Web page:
Overseas TV History

From 2008, the opening minutes of Salut Bonjour, a morning show on Canada’s French-language TVA network:


A 2022 “reunion” special from WDIV Detroit, where some of the station’s main faces (newscasters Carmen Harlan and Mort Crim, sportscaster Bernie Smilovitz and meteorolgist Chuck Gaidica) get together to share some memories of their tenure at 4. This special includes some interesting News 4 promos.

An ident from Nederland 1 in December 1991 (completely creative and ahead of its time! :heart_eyes:; if I’m not mistaken, Lambie-Nairn produced this ID), followed by an ident from broadcasting organization AVRO. Humberto Tan does the continuity announcements.


I was very impressed when I originally came across the NPO and especially the Nederland 1 idents of the 90s/early 2000s - and they must’ve hit a winner with the diamond motif as it became the unified motif for all three channels and (a re-organised) NPO as a whole about fifteen years later.

Presumably the Ned.1 bit at the start was a bumper filling in between organisations’ time blocks or at the start of day - that was still happening back then; member organisations still managing a whole block of time (aside from the required deferring to, say, NOS for the news for instance) unlike the situation now.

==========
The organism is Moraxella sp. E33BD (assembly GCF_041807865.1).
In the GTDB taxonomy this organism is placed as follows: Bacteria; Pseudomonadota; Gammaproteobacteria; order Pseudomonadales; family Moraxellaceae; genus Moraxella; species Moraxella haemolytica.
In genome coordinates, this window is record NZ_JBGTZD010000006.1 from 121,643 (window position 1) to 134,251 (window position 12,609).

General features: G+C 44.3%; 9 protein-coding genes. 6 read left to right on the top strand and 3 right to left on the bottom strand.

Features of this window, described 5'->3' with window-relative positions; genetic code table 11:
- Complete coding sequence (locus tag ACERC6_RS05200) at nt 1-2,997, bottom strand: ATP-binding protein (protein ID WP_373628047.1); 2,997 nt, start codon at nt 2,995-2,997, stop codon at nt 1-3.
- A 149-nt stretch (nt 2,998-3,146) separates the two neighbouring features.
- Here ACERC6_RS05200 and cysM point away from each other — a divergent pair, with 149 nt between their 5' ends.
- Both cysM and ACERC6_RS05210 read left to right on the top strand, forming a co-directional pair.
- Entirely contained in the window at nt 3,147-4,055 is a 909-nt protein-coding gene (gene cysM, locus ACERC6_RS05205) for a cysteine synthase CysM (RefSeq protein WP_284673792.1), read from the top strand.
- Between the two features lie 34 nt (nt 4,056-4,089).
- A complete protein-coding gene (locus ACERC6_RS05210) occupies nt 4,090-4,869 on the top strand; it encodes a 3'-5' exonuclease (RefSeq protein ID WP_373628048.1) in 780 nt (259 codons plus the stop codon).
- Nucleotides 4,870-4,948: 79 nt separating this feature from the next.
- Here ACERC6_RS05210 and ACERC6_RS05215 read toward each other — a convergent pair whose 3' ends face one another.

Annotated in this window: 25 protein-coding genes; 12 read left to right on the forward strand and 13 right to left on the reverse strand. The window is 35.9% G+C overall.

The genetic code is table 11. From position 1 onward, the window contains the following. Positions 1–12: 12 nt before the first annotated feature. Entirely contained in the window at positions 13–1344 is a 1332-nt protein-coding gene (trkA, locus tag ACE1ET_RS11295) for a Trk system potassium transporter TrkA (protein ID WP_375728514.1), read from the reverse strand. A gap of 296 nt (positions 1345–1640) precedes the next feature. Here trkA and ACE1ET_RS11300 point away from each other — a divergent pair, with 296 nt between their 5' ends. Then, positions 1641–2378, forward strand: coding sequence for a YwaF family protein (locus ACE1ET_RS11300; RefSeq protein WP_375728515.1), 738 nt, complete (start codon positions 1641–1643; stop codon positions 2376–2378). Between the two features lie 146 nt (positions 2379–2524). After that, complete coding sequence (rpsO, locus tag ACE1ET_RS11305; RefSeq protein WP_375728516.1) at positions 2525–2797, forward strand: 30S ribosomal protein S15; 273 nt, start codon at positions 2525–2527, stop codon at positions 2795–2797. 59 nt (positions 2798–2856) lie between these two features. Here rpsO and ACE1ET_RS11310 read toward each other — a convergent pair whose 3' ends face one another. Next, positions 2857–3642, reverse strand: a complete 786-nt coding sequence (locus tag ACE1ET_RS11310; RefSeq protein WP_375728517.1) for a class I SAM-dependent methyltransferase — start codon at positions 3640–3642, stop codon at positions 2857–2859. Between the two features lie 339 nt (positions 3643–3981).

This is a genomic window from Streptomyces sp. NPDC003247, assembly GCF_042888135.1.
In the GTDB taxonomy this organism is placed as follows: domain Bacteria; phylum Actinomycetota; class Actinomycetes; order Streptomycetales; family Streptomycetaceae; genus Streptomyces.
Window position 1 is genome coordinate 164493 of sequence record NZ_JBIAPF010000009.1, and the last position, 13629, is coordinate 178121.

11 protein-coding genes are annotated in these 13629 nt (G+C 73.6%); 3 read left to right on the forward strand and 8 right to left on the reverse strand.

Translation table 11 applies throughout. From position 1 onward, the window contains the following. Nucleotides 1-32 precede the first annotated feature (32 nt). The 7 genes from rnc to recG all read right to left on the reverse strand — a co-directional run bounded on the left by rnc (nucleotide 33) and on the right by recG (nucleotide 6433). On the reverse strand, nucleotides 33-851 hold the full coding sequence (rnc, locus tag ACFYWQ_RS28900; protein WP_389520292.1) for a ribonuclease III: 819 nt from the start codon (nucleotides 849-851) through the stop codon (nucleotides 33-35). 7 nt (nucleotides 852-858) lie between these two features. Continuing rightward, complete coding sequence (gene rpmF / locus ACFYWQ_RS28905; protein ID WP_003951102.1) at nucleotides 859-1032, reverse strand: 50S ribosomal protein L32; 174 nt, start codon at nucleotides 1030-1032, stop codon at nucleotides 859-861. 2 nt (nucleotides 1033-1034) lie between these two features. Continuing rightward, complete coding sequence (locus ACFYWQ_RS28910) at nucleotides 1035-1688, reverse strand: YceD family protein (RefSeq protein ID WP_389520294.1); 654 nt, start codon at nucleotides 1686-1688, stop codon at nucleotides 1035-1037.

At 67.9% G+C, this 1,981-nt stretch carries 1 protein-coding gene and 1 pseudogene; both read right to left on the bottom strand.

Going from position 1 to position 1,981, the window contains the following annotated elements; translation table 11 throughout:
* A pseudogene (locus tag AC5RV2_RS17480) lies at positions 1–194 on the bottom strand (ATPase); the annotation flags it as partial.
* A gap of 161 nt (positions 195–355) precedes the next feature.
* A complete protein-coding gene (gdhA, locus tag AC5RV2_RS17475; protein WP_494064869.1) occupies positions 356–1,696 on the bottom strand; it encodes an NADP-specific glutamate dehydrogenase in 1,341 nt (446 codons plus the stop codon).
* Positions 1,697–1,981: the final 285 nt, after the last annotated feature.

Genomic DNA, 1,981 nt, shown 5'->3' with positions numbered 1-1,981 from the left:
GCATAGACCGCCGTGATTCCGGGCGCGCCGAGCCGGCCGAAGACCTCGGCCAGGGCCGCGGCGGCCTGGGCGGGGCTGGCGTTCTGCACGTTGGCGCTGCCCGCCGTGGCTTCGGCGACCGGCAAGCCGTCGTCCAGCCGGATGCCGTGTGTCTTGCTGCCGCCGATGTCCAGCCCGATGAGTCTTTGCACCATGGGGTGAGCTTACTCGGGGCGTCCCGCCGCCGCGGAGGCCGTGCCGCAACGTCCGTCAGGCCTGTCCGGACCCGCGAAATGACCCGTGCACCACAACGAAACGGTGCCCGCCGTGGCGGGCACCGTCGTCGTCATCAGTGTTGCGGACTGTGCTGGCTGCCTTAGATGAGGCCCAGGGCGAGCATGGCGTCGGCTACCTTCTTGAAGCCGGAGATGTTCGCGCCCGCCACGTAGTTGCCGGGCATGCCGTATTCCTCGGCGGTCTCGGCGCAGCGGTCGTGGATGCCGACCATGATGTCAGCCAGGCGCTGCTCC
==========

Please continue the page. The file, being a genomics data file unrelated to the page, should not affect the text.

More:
The idents themselves though, yeah, the first diamond ones where certainly anything but staid for 1990s European standards, and esp. compared to 80s NPO. (Of course, they had competition from RTL Veronique/RTL4 by then, so they kinda needed to…)


Actually, this ident (which was short-lived, I will explain shortly) came at a time commercial TV was beginning to be legalized in the Netherlands, which allowed RTL4 to broadcast under a Dutch license, and PSB became subject to a new law, in which the vertical programming system (in which a single broadcast organization could program an entire broadcast day, bar news, sport and special events) was gradually replaced by a horizontal program system, in which broadcasters were allocated specific time slots for programming, alongside a decentralization of the NOS (Nederlandse Omroep Stichting) to focus on news, current affairs, sport and special events; two spin-offs were created: in 1988, NOB, which focused on production facilities; in 1995, NPS, which focused on educational and cultural programming. This also led to the then-new Nederland 3, initially designed for minority programming (including schools TV) before evolving to a Channel 4-style remit.

The reforms were gradual, so the broadcasters began gradually to share content provision: in 1988, Nederland 2 became operated by AVRO, TROS and Veronica; except on Sundays, where VPRO continued offering its avant-garde programming. That same year, in 1991, AVRO moved to program Nederland 1, joined by the KRO and the NCRV, with VPRO filling the void left by the AVRO over on Nederland 2; that is when the Lambie-Nairn ident went on air.